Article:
Saar studied art and art history at Scripps College, receiving instruction and inspiration from Samella Lewis, a leader in the visual arts who founded the Museum of African Art in Los Angeles and co-founded the journal Black Art. Now Saar herself is an unstoppable force in the world of art, creating prints, sculptures and mixed media works that tackle race, gender and spirituality head on, pushing the boundaries of her materials and the limits of her audience’s understanding of this nation’s complex and often cruel cultural and social history. A gifted visual storyteller, Saar explores the mundane and mystical aspects of life, using figurative forms to focus on personal and cultural narratives that have always been important but have often been ignored.
The exhibition “Alison Saar: Of Aether and Earthe” at the Benton Museum and the Armory Center will present a survey of Saar’s sculptures, installations, paintings and drawings that explore “myths and archetypes, invisible bodies and hidden histories and timeless paradigms of grounding and transformation.” Conceived by Rebecca G. McGrew, Senior Curator of the Benton Museum, and Irene Tsatsos, Chief Curator at the Armory Center, the two-venue exhibition will highlight the dualities that are woven throughout Saar’s art — body and spirit, earth and air, personal and universal in its examination of elemental themes. The Benton Museum will feature work that emphasizes grounded, earthly and watery qualities, while the Armory Center will showcase work that suggests elements of fire, air and ether (aether).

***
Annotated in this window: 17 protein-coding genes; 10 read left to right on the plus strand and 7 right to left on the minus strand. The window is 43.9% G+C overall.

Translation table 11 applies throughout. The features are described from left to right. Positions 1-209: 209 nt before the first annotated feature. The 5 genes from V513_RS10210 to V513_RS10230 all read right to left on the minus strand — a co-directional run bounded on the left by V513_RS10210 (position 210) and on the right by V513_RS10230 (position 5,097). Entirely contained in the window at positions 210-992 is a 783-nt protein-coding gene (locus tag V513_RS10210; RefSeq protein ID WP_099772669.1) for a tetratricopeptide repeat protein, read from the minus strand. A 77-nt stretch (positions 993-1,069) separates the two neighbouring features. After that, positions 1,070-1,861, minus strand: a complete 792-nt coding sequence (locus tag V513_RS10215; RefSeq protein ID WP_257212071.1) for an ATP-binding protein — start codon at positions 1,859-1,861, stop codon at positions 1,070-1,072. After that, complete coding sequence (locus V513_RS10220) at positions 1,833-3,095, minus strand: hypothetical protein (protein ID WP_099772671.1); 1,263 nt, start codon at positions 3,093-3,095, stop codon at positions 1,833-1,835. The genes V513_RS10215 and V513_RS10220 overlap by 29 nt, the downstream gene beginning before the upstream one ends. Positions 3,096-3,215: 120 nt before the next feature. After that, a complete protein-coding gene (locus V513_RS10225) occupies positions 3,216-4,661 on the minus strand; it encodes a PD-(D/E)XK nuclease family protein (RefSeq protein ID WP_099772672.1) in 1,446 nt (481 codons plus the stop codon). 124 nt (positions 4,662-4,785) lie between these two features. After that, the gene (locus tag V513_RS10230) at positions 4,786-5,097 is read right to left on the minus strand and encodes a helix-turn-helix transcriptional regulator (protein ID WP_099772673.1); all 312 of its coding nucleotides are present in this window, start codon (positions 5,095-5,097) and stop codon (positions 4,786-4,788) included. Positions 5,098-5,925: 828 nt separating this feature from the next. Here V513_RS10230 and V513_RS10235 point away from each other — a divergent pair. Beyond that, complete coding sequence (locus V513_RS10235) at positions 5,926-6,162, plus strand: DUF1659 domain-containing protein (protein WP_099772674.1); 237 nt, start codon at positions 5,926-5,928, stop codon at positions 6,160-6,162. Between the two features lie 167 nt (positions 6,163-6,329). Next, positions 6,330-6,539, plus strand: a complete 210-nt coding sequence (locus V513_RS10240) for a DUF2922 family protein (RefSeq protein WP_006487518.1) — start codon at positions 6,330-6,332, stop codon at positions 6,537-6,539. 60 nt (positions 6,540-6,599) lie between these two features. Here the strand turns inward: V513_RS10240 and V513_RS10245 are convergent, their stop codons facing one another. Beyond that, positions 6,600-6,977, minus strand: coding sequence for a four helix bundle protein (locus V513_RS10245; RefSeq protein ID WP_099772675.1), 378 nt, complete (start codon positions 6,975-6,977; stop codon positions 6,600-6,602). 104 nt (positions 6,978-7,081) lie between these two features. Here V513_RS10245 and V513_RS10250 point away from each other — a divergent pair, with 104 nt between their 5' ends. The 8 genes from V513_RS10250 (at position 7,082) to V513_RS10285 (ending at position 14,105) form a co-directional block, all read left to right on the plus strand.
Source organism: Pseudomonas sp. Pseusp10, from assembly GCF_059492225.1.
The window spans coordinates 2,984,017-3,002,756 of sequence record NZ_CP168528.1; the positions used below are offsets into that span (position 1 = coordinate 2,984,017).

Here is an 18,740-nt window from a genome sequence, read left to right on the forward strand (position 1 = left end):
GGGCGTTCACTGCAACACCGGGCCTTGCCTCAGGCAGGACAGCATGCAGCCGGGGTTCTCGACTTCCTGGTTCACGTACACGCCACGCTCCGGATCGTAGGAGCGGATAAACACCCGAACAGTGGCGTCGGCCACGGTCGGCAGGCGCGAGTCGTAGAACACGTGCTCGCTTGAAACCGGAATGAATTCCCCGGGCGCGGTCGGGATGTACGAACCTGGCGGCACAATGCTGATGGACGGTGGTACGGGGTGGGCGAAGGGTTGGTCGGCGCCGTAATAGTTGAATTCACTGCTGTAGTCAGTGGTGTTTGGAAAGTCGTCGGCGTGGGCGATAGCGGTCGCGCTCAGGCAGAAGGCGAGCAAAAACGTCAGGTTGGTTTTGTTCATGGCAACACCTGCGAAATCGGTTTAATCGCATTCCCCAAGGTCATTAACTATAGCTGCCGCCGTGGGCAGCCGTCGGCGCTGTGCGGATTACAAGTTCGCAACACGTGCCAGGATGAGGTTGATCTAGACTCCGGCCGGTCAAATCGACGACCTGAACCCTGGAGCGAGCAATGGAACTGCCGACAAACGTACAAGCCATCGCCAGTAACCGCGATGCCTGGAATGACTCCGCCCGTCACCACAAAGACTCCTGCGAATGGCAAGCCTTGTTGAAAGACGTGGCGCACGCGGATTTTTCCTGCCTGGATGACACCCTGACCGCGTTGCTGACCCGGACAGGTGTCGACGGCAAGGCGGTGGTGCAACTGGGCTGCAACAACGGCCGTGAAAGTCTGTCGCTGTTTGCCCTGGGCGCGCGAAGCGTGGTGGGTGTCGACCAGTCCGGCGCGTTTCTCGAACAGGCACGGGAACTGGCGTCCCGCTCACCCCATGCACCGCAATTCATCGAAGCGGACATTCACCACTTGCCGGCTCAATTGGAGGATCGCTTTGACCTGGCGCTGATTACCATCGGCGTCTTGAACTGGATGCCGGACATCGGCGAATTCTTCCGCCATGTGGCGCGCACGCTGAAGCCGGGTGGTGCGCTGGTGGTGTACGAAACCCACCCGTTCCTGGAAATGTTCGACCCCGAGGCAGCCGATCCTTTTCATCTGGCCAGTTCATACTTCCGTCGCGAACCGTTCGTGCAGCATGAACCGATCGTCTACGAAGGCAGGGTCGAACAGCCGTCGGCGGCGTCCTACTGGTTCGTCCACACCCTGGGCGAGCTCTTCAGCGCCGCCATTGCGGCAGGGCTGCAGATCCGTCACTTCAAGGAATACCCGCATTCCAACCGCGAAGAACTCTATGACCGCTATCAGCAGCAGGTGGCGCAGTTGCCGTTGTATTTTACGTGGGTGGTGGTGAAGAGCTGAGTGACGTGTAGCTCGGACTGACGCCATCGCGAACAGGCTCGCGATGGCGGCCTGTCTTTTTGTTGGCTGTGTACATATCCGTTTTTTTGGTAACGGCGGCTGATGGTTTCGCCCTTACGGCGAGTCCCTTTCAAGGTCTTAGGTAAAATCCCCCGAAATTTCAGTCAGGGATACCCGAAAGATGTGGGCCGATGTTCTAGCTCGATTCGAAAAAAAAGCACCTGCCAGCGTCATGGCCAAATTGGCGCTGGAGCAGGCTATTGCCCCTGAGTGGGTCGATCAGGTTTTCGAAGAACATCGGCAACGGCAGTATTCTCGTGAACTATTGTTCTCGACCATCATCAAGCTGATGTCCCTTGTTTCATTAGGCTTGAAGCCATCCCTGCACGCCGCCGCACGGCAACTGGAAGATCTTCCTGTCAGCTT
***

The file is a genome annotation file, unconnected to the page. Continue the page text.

Click left and right to see some of the elemental themes that run through Saar's work: